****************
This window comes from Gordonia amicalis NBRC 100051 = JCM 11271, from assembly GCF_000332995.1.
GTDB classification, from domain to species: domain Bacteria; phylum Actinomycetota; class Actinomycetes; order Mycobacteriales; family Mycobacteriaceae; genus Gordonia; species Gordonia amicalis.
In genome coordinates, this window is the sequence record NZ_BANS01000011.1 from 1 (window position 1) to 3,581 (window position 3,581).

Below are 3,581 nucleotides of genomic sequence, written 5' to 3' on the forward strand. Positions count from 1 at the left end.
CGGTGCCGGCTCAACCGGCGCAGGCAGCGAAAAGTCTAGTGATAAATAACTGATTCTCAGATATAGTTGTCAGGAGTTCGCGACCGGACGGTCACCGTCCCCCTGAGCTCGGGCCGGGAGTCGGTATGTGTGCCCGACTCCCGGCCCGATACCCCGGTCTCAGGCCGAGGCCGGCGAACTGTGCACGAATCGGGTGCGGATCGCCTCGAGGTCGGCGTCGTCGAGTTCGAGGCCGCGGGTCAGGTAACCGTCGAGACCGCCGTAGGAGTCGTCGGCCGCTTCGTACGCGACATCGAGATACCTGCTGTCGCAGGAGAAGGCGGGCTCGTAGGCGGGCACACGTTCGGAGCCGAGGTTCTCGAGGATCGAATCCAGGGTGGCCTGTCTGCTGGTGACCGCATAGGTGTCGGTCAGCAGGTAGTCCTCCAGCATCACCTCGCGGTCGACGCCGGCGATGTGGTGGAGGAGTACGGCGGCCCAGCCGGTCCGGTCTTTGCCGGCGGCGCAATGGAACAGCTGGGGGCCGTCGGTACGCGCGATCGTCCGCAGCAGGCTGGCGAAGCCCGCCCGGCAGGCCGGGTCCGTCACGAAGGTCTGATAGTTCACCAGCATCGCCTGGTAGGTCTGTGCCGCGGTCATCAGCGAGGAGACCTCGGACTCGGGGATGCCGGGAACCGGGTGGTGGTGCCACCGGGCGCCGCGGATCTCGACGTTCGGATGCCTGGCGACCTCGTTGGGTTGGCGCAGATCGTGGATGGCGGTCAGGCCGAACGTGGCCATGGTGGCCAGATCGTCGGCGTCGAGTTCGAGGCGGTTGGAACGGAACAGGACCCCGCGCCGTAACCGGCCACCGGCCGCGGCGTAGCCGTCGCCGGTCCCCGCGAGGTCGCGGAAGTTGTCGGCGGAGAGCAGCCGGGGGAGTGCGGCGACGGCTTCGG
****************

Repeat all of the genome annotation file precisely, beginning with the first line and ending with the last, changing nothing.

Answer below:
This window comes from Gordonia amicalis NBRC 100051 = JCM 11271, from assembly GCF_000332995.1.
GTDB classification, from domain to species: domain Bacteria; phylum Actinomycetota; class Actinomycetes; order Mycobacteriales; family Mycobacteriaceae; genus Gordonia; species Gordonia amicalis.
In genome coordinates, this window is the sequence record NZ_BANS01000011.1 from 1 (window position 1) to 3,581 (window position 3,581).

Below are 3,581 nucleotides of genomic sequence, written 5' to 3' on the forward strand. Positions count from 1 at the left end.
CGGTGCCGGCTCAACCGGCGCAGGCAGCGAAAAGTCTAGTGATAAATAACTGATTCTCAGATATAGTTGTCAGGAGTTCGCGACCGGACGGTCACCGTCCCCCTGAGCTCGGGCCGGGAGTCGGTATGTGTGCCCGACTCCCGGCCCGATACCCCGGTCTCAGGCCGAGGCCGGCGAACTGTGCACGAATCGGGTGCGGATCGCCTCGAGGTCGGCGTCGTCGAGTTCGAGGCCGCGGGTCAGGTAACCGTCGAGACCGCCGTAGGAGTCGTCGGCCGCTTCGTACGCGACATCGAGATACCTGCTGTCGCAGGAGAAGGCGGGCTCGTAGGCGGGCACACGTTCGGAGCCGAGGTTCTCGAGGATCGAATCCAGGGTGGCCTGTCTGCTGGTGACCGCATAGGTGTCGGTCAGCAGGTAGTCCTCCAGCATCACCTCGCGGTCGACGCCGGCGATGTGGTGGAGGAGTACGGCGGCCCAGCCGGTCCGGTCTTTGCCGGCGGCGCAATGGAACAGCTGGGGGCCGTCGGTACGCGCGATCGTCCGCAGCAGGCTGGCGAAGCCCGCCCGGCAGGCCGGGTCCGTCACGAAGGTCTGATAGTTCACCAGCATCGCCTGGTAGGTCTGTGCCGCGGTCATCAGCGAGGAGACCTCGGACTCGGGGATGCCGGGAACCGGGTGGTGGTGCCACCGGGCGCCGCGGATCTCGACGTTCGGATGCCTGGCGACCTCGTTGGGTTGGCGCAGATCGTGGATGGCGGTCAGGCCGAACGTGGCCATGGTGGCCAGATCGTCGGCGTCGAGTTCGAGGCGGTTGGAACGGAACAGGACCCCGCGCCGTAACCGGCCACCGGCCGCGGCGTAGCCGTCGCCGGTCCCCGCGAGGTCGCGGAAGTTGTCGGCGGAGAGCAGCCGGGGGAGTGCGGCGACGGCTTCGG